The threat of the Corona virus has changed the global security environment. A conflict qualifies as a war by standard statistics of violence if it produces at least 1000 battle deaths per year. Since March 27, Covid-19 has produced more than three times that number, every single day. By the time this article is published, Covid-19 will likely have killed more Americans than the terrorist attacks on September 11, 2001. Globally the Corona virus has already killed as many people as all conflicts in the world killed during an average year of the first decade of the twenty-first-century.
A comparison between the magnitude of the threat of war and a virus may be artificial. However, there is evidence about what effect focusing on a pandemic has on the likelihood of wars. Some commentators refer to the letter by President Trump to North Korea’s leader Kim Jong-un, offering cooperation to help fight the pandemic, while others point to the possibility that North Korea uses the distraction this global pandemic offers, to engage in further tests and developments of its nuclear capacity. Will the coronavirus pandemic increase or reduce the likelihood of a war?
An extensive dataset in the research data depository of the University of Bath in the United Kingdom, provides evidence on how different U.S. approaches and presidential discourses precede U.S. military engagements and increase the chances of conflict fatalities in such operations. When the U.S. president speaks about protecting Americans or others, he is more often than not referring to methods of protection that aim at changing someone else’s behaviour by means of power. The United Nations Security Council discourse emphasises power in the same way, but only in less than one fifth of the time it deals with protection of people. Clearly, the focus on hard power is as American as an apple pie. This is, perhaps, unsurprising given the position of the United States as the world’s most powerful nation.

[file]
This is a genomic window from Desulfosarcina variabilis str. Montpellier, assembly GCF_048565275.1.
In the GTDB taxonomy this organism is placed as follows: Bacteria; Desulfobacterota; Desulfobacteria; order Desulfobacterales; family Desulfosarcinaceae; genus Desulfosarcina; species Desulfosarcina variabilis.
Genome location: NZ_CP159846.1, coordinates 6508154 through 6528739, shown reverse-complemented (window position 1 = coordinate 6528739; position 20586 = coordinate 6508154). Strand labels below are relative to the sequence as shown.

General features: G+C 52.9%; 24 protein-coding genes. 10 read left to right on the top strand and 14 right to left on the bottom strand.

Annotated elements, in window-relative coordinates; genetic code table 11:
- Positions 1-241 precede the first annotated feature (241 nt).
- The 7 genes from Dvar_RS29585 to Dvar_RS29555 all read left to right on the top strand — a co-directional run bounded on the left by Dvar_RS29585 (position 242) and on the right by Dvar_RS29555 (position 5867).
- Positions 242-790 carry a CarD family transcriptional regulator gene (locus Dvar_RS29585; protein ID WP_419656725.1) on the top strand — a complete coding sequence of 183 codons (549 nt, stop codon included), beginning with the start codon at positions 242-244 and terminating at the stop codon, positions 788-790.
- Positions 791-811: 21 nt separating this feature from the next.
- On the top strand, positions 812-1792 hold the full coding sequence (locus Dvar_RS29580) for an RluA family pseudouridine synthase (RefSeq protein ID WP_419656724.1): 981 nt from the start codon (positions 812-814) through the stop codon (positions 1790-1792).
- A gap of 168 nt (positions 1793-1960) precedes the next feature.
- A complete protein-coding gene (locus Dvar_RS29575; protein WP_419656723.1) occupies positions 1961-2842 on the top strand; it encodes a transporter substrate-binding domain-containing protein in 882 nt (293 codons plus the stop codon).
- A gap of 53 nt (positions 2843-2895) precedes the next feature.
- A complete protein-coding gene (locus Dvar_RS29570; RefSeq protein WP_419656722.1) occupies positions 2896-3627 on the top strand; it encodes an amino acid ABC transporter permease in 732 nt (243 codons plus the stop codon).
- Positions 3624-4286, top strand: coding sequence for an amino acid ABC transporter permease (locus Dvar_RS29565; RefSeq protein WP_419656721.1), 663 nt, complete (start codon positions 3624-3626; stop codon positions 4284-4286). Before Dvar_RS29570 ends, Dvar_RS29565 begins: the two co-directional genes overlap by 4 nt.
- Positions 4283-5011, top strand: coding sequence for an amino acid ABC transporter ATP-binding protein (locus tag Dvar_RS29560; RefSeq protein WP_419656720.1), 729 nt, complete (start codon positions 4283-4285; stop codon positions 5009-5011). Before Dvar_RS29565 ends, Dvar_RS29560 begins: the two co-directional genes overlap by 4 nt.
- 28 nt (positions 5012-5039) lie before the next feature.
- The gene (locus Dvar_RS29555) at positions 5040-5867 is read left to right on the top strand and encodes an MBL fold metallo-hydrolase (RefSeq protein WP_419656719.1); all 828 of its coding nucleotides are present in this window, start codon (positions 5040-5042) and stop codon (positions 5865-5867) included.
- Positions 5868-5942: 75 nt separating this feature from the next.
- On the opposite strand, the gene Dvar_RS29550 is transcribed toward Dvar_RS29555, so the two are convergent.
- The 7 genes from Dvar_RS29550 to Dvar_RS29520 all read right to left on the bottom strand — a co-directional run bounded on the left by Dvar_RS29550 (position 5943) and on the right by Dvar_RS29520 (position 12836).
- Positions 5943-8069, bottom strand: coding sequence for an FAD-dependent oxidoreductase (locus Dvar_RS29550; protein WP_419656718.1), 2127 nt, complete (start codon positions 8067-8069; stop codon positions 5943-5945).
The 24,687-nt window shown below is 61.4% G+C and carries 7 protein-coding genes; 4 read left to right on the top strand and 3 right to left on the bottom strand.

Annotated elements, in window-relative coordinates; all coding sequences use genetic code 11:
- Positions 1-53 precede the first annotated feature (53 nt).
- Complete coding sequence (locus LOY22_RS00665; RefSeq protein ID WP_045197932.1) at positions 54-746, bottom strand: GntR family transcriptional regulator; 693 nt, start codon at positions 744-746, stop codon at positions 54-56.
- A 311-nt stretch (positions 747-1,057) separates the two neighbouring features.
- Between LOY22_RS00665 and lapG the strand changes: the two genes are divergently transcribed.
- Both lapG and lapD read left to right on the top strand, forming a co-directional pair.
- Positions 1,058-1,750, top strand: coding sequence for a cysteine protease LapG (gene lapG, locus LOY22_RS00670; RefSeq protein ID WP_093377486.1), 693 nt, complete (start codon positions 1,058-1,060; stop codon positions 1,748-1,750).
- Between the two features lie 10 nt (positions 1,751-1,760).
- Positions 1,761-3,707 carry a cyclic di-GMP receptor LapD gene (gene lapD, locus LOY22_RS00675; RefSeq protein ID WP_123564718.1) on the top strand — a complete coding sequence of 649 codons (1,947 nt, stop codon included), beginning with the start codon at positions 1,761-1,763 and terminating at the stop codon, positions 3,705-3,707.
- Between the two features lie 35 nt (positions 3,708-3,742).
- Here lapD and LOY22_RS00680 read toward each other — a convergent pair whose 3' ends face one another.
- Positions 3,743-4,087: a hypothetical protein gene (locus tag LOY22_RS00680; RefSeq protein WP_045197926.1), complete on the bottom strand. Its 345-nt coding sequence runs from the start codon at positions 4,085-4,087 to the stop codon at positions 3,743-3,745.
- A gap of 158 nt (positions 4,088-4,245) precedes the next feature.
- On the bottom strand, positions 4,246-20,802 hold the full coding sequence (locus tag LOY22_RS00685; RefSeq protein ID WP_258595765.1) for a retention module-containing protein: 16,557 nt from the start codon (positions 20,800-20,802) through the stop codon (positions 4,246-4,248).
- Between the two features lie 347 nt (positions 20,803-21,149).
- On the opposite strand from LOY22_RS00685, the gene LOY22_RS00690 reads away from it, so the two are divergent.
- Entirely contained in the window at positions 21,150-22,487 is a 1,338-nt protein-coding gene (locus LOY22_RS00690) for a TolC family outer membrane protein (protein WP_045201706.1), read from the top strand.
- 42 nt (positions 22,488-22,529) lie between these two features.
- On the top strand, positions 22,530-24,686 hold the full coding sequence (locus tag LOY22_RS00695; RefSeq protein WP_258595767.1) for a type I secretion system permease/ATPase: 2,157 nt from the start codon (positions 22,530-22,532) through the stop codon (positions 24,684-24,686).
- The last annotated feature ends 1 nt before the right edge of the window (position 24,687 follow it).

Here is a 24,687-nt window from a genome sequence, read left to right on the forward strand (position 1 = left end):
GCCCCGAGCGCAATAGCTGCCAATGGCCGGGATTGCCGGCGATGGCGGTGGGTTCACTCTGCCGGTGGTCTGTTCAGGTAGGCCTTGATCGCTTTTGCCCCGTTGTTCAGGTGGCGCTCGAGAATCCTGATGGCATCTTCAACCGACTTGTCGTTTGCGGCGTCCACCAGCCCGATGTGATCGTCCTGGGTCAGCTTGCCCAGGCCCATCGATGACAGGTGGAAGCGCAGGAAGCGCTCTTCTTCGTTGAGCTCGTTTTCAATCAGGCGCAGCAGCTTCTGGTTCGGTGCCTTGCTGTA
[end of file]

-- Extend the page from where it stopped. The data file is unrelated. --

However, if we link the data on U.S. Presidential Papers with Uppsala University’s conflict data, we can see that the more U.S. presidents focus on changing the behaviour of others, the more they authorise war fighting and the more these wars produce fatalities. This seems to be the case both if we look at a time series or the countries a given U.S. president talks about. For example, whenever and wherever a U.S. president talks about protection by changing some else’s behavior, there will be a war and battle deaths.
Conversely, when the focus is on protection that prevents health crises, environmental degradation or economic underdevelopment, the framing is cooperative and there will be less wars and conflict fatalities. This has been proven by a study on modern humanitarian interventions. Whenever, U.S. presidents have focused on the protection of the environment, for example, they have been much less willing to engage in destructive wars, and whenever the focus in protection has been related to fixing domestic problems that threaten the wellbeing of Americans, such as domestic crime, less Americans have died in far-away wars.
Thus, Trump’s letter to North Korea is in line with the general pattern: in the midst of the coronavirus attack, America is more likely to be able to cooperate with other countries, and less likely to have to fight wars. This is not simply because of the fact that the United States is faced with a greater danger than foreign conflicts. It is also not due to the fact that U.S. resources are taken up by the domestic problem of fighting the pandemic. The fact that the world focuses on a threat that is caused by a virus rather than a dictator, a terrorist or a global criminal, changes—at least temporarily—the diagnosis and prescription in world politics. In other words, U.S. security is not in this instance threatened by bad guys that need to be stopped. American government can also protect its people by cooperating with others, learning from the experiences of allies, and working hard without focusing on how U.S. power could change the behaviour of other countries.
When America has worked within this framing of the world—protecting the environment or helping poor countries like North Korea in their efforts to save lives—less people, including Americans, have died in conflicts. Thus, the fact that the world is now focused on a common, unintentional threat, the coronavirus, could be good for peace on the Korean peninsula and in the world. While it is unlikely that there will be formal peace treaties, let alone a global ceasefire as the UN Secretary General is calling for, there will still be a reduced threat of war due to the new framing of world politics that the virus has imposed on us.
Timo Kivimäki is a professor at the University of Bath.